Image via Search Engine Land I recently wrote about the upcoming mobile update; #Mobilegeddon is the name that the digital marketing sphere has given it. Google appears to have opted for the slightly more unsettling #MobileMadness. However you choose to name the latest update the most important thing is adhering to what has come to be expected by Google. This blog post will look at how the update has rolled out one week after its initial release and any further clues we have to the nature of the update.
Google Switzerland employee John Mueller hosted a live hangout on Friday 24 April (three days after the initial rollout) in which he stated that some Google data centres had gone 100% live, while others were still in the process of updating. In full he said:
"It’s definitely rolling out. I know in some of the data centres it’s already rolled out completely. So that is something where I think you will probably see that change over the course of a week, maybe a week and a half – something like that.
From the first day to the next day, I don’t think you’ll see a big change. But if you compare last week to next week, then you should see a big change.
And I’ve seen some blog posts out there have noticed it’s different, and tried to document the difference between the desktop results and new mobile results. So there are definitely people noticing it."
The key takeaway from this is that if you haven’t seen any major changes as of yet then you can expect to start seeing some in the not too distant future. Dependent on what data centre your query is hitting you will see varying results.
What are the Google data centres?
The Google data centres are essentially physical hubs where a huge network of servers and fibre optic cables deal with the weight of hits coming in at Google at any one given moment. It is these physical hubs that allow Google to index 20 billion web pages per day, handle 3 billion daily queries as well as offer free email storage to 425 million Gmail users. There are estimated to be at least five Google data centres in Europe, so depending on where you are, you can expect to get different results. This will be determined by how fully-fledged the update is in that particular centre.
Winners & Losers
I previously suggested that the emphasis for this latest update had changed entirely from benefitting those who have done well to negatively impacting those that have not done enough to clear the bar. It pains me to say this, but it appears I was wrong. Both boosts and drops have been meted out to some pretty big players in the internet game. But first, the losers…. Searchmetrics released some of their data on the matter. The self-proclaimed front page of the internet has seen the biggest hit across the whole internet. I am of course talking about the message-board cum forum cum all-round internet cultural generator, Reddit. The site is notoriously tricky to use, and remains impenetrable by design. Their mobile offering leaves even more to be desired. Going through the checklist of Google’s recommended mobile designs is like reading though a list of shouldabeens for Reddit. Responsive? Forget it. Clickable links? Not a chance. But does Reddit care? In short, probably not. A third party app (Alien Blue) that was recently acquired by the company is the main way the site processes a lot of its incoming traffic from iOS. The Android-friendly version is on its way. And let’s not forget this update affects mobile results only, this should affect Reddit’s traffic only slightly. Besides, when was the last time you landed on a Reddit thread as the answer to your organic query? As such, it seems unlikely that Reddit will do too much to change the way their mobile site works, as there simply isn’t the need to alter their offering as this isn’t the way most users interact with them. NBC Sports came in second on the biggest losers list, for very similar reasons to Reddit. The text is too small to read on a mobile screen, the links too close together and certain elements do not work on mobile. It would seem they have reacted quickly to the update and its resultant penalties. When put through the Google Mobile-Friendly Test (on 28 April) the site comes out as mobile friendly. Searchmetrics data was pulled on 25 April, this suggests in the interim period the skin that now sits on top of the site, directing users to the app, has been added. It is this page which appears when put through Google’s test. Could this then be a stopgap solution for sites looking for a quick fix while working on the underlying issues of their mobile usability? The winners, while still interesting, teach us a lot less than the losers. TV Tropes, a site I was hitherto unaware of, came out on top. It saw the biggest increase in mobile visibility from before to after. This just goes to show how a (relatively) small site can ride the crest of a Google update and receive a lot more traffic as a result of it.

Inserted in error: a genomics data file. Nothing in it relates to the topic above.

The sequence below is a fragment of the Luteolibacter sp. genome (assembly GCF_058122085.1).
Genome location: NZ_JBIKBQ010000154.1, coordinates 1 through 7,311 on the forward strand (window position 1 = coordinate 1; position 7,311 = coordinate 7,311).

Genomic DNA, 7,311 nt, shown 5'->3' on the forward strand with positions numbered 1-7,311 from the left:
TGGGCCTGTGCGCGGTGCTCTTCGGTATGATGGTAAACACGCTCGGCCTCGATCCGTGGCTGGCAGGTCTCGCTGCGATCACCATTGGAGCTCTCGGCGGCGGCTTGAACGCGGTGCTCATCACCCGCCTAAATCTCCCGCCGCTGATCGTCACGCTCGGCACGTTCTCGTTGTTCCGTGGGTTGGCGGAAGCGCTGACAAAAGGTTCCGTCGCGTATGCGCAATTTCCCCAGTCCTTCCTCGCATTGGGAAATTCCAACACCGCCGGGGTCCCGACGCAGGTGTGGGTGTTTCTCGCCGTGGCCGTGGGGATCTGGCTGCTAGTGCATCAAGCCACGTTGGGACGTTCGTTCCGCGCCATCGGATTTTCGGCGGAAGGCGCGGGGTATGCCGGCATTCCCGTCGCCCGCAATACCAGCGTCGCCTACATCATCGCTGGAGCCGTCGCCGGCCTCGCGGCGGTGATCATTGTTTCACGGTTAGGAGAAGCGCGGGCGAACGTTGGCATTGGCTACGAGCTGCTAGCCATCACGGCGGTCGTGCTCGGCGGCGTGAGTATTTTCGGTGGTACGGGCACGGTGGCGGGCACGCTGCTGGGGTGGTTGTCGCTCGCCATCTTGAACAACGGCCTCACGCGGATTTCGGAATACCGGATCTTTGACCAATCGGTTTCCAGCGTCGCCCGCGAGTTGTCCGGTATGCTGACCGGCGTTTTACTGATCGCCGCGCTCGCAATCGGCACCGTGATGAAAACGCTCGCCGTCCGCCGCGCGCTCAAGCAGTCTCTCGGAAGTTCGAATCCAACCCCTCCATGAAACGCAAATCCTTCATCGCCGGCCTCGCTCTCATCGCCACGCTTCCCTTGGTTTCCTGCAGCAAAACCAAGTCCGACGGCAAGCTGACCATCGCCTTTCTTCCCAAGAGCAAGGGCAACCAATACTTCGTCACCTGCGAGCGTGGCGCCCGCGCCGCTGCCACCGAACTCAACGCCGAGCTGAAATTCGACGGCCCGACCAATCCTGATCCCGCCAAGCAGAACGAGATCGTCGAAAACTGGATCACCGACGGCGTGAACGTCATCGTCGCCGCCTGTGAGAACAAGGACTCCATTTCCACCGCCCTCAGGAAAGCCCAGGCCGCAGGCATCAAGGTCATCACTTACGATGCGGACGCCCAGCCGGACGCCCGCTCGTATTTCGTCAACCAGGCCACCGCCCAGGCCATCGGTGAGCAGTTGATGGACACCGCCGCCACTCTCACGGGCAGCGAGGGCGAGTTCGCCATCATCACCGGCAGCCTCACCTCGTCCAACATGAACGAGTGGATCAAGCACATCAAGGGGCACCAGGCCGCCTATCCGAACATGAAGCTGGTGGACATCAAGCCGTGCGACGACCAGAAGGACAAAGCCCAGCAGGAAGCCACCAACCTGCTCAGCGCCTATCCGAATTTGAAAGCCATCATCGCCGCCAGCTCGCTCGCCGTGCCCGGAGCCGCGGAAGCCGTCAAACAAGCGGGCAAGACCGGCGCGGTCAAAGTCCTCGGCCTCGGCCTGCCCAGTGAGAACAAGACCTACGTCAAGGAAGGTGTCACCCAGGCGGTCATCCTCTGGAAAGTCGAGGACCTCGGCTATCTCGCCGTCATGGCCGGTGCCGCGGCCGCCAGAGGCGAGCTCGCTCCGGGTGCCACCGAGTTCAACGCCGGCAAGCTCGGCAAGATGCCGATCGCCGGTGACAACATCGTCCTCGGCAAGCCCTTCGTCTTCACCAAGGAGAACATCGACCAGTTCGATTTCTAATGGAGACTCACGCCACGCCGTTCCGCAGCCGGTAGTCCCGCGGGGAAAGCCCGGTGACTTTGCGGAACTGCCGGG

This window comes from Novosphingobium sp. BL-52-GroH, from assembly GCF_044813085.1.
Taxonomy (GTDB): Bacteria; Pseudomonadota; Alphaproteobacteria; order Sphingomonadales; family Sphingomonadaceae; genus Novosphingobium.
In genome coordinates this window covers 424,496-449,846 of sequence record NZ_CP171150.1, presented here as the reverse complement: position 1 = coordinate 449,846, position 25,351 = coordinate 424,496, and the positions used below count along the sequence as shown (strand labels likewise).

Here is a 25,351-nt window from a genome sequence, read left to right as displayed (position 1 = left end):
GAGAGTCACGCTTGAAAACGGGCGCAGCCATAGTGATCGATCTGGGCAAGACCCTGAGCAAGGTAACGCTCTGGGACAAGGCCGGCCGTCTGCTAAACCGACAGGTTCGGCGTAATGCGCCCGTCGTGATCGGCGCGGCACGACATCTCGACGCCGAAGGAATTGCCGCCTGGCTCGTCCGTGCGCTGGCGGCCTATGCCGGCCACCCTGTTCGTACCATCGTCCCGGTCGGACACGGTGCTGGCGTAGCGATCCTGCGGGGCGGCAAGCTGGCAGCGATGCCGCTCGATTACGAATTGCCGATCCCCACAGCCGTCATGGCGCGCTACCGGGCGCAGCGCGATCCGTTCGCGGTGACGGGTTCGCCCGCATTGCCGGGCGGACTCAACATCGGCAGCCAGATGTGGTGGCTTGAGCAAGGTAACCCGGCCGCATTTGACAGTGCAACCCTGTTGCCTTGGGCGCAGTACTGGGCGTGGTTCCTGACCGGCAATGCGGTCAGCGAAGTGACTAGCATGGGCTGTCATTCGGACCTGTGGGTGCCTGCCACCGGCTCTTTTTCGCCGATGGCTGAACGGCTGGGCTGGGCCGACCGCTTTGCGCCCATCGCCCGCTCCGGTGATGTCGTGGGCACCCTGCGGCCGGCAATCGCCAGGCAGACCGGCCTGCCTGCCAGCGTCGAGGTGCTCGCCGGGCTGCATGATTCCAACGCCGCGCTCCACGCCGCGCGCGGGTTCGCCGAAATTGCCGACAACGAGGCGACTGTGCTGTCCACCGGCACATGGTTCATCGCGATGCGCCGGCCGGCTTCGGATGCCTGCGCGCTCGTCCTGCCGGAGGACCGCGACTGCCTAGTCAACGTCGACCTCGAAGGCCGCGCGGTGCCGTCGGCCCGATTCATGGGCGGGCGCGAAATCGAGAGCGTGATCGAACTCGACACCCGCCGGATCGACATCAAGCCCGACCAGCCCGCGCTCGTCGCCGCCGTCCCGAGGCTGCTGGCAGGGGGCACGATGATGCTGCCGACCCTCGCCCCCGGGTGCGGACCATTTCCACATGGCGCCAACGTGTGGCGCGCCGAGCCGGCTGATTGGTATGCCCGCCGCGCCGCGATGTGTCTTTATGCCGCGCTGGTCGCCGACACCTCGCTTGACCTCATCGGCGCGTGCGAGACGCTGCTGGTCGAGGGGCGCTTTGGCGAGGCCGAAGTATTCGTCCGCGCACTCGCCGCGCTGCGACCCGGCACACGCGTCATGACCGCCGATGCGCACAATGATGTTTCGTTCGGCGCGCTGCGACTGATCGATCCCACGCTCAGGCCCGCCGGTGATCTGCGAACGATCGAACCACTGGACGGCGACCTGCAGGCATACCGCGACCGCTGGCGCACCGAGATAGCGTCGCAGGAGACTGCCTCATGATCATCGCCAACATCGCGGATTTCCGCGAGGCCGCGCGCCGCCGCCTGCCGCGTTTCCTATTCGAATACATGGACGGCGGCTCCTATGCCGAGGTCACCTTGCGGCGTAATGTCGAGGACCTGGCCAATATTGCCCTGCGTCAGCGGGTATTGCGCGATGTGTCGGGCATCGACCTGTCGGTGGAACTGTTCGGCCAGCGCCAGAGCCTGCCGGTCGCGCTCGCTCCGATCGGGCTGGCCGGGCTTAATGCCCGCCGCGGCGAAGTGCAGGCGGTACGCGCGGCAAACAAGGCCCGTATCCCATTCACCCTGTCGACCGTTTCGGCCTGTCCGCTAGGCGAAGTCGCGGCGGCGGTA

This latest of updates seems to have really taken hold in some areas, while others are rolling out more slowly. The key thing to remember is, of course, that your best bet is adhering as closely as possible to Google’s dictum, regardless of whatever stopgap solutions or minor workarounds there seem to be. Have you noticed anything out of the ordinary? Let me know in the comments below.